Tina Chavez, humanities teacher, defines presentations of learning and explains the steps to creating one that fosters students growth all while showcasing their hard work.
[INTRO SOUND] Presentations of learning, or PLLs, as we call them, are really a rite of passage for students. They happen either at the end of a semester or at the end of an academic year or sometimes at the end of each semester. And they’re a chance for students to showcase their learning, and also to say that they’re ready to move on to the next stage of their academic career.
Because of the audience being family members or community members or teachers, it’s all people who really care deeply about the students’ learning. And as a result of that audience, the quality of students’ presentations really goes up because it’s not just something where it’s an audience for one person. It’s an audience for a group of people who really care about them in a public way.
When planning a presentation of learning, the first thing to do is decide on a date. Then you schedule for the panel to come in. So the panel is between two to five people. It consists of parents, teachers, community members. And often the students will also have other student peers in the audience as well.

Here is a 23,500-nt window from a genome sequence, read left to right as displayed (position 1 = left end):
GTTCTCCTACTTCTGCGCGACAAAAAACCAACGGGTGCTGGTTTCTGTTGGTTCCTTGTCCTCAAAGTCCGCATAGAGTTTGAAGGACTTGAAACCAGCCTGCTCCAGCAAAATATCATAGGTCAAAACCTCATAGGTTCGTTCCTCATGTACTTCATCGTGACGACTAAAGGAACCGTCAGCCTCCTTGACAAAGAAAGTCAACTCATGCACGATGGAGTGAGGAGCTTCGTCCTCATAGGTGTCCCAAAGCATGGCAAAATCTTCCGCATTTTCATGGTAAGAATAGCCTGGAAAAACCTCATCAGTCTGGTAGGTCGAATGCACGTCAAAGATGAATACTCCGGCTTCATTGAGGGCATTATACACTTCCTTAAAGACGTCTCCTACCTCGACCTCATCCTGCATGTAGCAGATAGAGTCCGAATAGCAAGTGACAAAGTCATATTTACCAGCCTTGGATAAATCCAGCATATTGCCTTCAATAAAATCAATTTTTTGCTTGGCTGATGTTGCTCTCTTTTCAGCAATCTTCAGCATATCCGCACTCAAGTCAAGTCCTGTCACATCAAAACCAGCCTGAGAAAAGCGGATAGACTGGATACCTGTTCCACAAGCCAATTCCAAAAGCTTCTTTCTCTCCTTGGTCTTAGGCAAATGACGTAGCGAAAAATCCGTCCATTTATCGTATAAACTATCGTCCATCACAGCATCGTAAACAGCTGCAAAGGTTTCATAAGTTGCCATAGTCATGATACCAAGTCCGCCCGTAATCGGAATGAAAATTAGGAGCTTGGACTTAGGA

The presentations of learning themselves can take anywhere between 15 and 30 minutes. So they need to select which work they’re proud of over the semester over the year. And then they’ll need to pick the evidence that they’re going to bring to the presentation that will help really highlight that work. You want to build the time into the schedule so that students can practice in front of their peers and receive critique from their peers, as well as the teacher on the presentations.
And then the students are ready to actually present their work. So in the presentation of learning, the students end up sharing their evidence. They share their growth. They share what they want to work on. And then at the end, the panel, as well as the student, celebrates the work that they’ve shown.
As the students are personalizing their presentations, you can encourage them to highlight their key learnings and focus on their goals that they had set for themselves over the semester, as well as their experiences that they’ve had. And then the last thing is really a logistical piece of advice, which is a way to avoid PLL fatigue.
The day can seem really long if you don’t schedule in breaks. So I recommend scheduling breaks– having food available, maybe water– and then also preparing your students in the audience, as well as the panelists. So letting them know what the schedule looks like, how you want them to ask questions, when that’s going to happen. Or if it’s going to be a discussion, what that discussion looks like afterwards.